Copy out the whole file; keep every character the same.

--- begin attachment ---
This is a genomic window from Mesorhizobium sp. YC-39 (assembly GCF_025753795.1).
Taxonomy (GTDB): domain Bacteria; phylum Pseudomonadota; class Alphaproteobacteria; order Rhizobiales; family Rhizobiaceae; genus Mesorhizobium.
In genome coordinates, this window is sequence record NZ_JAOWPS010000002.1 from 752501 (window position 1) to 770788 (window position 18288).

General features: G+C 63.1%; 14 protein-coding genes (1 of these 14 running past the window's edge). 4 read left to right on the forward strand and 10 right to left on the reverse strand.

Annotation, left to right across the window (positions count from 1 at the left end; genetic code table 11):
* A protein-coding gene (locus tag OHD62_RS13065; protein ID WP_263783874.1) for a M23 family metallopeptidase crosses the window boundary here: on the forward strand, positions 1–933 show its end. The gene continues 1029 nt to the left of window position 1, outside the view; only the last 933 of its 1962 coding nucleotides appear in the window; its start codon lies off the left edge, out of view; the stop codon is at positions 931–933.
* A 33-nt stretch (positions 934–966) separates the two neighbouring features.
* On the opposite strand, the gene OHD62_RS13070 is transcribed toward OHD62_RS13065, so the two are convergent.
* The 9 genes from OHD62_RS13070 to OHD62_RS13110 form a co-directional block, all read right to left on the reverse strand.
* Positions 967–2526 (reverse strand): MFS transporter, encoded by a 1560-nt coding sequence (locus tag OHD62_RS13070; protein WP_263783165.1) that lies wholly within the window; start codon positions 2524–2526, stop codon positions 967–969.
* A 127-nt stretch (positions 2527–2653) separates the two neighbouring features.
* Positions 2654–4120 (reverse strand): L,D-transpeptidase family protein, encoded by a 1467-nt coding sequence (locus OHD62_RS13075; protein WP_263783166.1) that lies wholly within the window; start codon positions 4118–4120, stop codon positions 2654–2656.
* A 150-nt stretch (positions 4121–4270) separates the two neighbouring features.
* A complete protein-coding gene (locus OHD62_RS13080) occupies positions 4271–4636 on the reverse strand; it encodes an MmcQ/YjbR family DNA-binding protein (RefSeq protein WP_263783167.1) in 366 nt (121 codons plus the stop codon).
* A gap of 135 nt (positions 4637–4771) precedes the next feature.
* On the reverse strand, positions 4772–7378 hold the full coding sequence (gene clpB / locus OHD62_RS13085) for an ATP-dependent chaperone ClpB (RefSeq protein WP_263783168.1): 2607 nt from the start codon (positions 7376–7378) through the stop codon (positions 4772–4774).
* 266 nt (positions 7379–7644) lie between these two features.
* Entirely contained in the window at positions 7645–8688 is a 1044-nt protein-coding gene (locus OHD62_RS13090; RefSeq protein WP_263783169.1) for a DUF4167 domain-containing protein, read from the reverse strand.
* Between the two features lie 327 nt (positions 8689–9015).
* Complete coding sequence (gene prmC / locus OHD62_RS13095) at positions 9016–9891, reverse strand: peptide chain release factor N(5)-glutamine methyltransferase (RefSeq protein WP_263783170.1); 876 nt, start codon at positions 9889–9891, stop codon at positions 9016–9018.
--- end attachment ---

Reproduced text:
This is a genomic window from Mesorhizobium sp. YC-39 (assembly GCF_025753795.1).
Taxonomy (GTDB): domain Bacteria; phylum Pseudomonadota; class Alphaproteobacteria; order Rhizobiales; family Rhizobiaceae; genus Mesorhizobium.
In genome coordinates, this window is sequence record NZ_JAOWPS010000002.1 from 752501 (window position 1) to 770788 (window position 18288).

General features: G+C 63.1%; 14 protein-coding genes (1 of these 14 running past the window's edge). 4 read left to right on the forward strand and 10 right to left on the reverse strand.

Annotation, left to right across the window (positions count from 1 at the left end; genetic code table 11):
* A protein-coding gene (locus tag OHD62_RS13065; protein ID WP_263783874.1) for a M23 family metallopeptidase crosses the window boundary here: on the forward strand, positions 1–933 show its end. The gene continues 1029 nt to the left of window position 1, outside the view; only the last 933 of its 1962 coding nucleotides appear in the window; its start codon lies off the left edge, out of view; the stop codon is at positions 931–933.
* A 33-nt stretch (positions 934–966) separates the two neighbouring features.
* On the opposite strand, the gene OHD62_RS13070 is transcribed toward OHD62_RS13065, so the two are convergent.
* The 9 genes from OHD62_RS13070 to OHD62_RS13110 form a co-directional block, all read right to left on the reverse strand.
* Positions 967–2526 (reverse strand): MFS transporter, encoded by a 1560-nt coding sequence (locus tag OHD62_RS13070; protein WP_263783165.1) that lies wholly within the window; start codon positions 2524–2526, stop codon positions 967–969.
* A 127-nt stretch (positions 2527–2653) separates the two neighbouring features.
* Positions 2654–4120 (reverse strand): L,D-transpeptidase family protein, encoded by a 1467-nt coding sequence (locus OHD62_RS13075; protein WP_263783166.1) that lies wholly within the window; start codon positions 4118–4120, stop codon positions 2654–2656.
* A 150-nt stretch (positions 4121–4270) separates the two neighbouring features.
* A complete protein-coding gene (locus OHD62_RS13080) occupies positions 4271–4636 on the reverse strand; it encodes an MmcQ/YjbR family DNA-binding protein (RefSeq protein WP_263783167.1) in 366 nt (121 codons plus the stop codon).
* A gap of 135 nt (positions 4637–4771) precedes the next feature.
* On the reverse strand, positions 4772–7378 hold the full coding sequence (gene clpB / locus OHD62_RS13085) for an ATP-dependent chaperone ClpB (RefSeq protein WP_263783168.1): 2607 nt from the start codon (positions 7376–7378) through the stop codon (positions 4772–4774).
* 266 nt (positions 7379–7644) lie between these two features.
* Entirely contained in the window at positions 7645–8688 is a 1044-nt protein-coding gene (locus OHD62_RS13090; RefSeq protein WP_263783169.1) for a DUF4167 domain-containing protein, read from the reverse strand.
* Between the two features lie 327 nt (positions 8689–9015).
* Complete coding sequence (gene prmC / locus OHD62_RS13095) at positions 9016–9891, reverse strand: peptide chain release factor N(5)-glutamine methyltransferase (RefSeq protein WP_263783170.1); 876 nt, start codon at positions 9889–9891, stop codon at positions 9016–9018.